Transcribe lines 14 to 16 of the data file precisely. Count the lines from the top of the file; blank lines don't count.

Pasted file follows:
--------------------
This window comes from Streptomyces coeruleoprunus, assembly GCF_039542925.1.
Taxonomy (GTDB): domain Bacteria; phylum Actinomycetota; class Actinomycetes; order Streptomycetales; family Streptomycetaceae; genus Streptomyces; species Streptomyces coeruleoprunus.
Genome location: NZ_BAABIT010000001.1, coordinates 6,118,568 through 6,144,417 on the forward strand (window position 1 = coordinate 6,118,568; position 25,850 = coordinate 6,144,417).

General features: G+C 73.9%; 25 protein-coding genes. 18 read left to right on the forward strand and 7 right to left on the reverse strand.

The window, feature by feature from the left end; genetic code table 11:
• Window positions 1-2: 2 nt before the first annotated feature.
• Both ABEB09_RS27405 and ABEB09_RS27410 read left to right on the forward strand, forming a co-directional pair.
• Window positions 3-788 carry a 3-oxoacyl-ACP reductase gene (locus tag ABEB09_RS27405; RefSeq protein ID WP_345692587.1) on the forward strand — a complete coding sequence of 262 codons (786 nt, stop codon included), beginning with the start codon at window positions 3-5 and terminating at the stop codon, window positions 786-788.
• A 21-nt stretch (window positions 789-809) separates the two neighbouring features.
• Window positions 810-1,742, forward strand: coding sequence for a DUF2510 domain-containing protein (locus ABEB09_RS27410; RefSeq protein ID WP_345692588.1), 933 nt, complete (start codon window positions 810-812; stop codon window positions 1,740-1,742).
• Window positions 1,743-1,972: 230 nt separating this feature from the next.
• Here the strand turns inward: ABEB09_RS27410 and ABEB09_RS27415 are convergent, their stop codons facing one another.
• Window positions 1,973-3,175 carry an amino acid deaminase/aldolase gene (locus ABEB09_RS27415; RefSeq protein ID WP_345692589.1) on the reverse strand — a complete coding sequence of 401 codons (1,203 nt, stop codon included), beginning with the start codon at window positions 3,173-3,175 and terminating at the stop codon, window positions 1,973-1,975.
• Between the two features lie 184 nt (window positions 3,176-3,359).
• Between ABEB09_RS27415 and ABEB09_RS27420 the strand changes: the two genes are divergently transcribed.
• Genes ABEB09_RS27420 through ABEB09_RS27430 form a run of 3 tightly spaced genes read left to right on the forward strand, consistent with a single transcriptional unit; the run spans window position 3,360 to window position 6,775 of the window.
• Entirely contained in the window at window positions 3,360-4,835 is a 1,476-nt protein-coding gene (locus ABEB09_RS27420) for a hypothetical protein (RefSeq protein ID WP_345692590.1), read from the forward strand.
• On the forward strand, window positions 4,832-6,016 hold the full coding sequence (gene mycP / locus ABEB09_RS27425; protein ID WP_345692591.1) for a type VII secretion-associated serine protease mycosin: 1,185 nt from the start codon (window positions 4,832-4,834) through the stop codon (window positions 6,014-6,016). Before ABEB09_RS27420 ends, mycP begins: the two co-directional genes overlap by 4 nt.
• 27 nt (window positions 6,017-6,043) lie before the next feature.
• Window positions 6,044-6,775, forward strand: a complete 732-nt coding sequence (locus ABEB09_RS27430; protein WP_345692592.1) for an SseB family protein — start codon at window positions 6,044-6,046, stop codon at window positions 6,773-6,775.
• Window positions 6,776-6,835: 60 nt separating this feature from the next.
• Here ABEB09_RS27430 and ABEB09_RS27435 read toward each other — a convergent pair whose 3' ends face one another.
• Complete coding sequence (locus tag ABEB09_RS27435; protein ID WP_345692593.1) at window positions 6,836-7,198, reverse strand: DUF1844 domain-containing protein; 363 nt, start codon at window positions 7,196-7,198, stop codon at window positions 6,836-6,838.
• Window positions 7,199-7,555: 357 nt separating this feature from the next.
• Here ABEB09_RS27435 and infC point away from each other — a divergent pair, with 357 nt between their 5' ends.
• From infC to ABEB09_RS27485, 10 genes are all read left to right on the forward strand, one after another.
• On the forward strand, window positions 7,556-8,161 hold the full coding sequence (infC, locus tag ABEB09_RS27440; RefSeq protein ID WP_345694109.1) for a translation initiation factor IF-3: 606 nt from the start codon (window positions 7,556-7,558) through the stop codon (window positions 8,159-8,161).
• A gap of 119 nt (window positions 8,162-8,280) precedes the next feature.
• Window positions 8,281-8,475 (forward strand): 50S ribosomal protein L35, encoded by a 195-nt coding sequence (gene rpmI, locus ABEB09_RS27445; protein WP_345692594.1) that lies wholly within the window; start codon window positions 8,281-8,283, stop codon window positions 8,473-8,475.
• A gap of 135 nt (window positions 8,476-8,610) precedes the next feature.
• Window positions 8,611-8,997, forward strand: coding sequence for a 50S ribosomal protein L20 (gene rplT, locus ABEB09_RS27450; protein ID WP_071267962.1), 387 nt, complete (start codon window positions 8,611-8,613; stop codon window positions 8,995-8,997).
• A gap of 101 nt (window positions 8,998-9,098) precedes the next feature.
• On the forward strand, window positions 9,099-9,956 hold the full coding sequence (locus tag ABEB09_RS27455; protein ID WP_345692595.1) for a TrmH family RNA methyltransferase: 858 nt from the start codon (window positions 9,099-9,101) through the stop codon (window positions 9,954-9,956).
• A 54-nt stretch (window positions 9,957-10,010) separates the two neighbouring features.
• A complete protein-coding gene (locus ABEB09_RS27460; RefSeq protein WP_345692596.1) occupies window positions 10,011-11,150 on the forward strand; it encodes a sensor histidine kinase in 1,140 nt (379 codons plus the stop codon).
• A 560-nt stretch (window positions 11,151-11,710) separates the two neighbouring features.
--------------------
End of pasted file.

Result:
• Between the two features lie 184 nt (window positions 3,176-3,359).
• Between ABEB09_RS27415 and ABEB09_RS27420 the strand changes: the two genes are divergently transcribed.
• Genes ABEB09_RS27420 through ABEB09_RS27430 form a run of 3 tightly spaced genes read left to right on the forward strand, consistent with a single transcriptional unit; the run spans window position 3,360 to window position 6,775 of the window.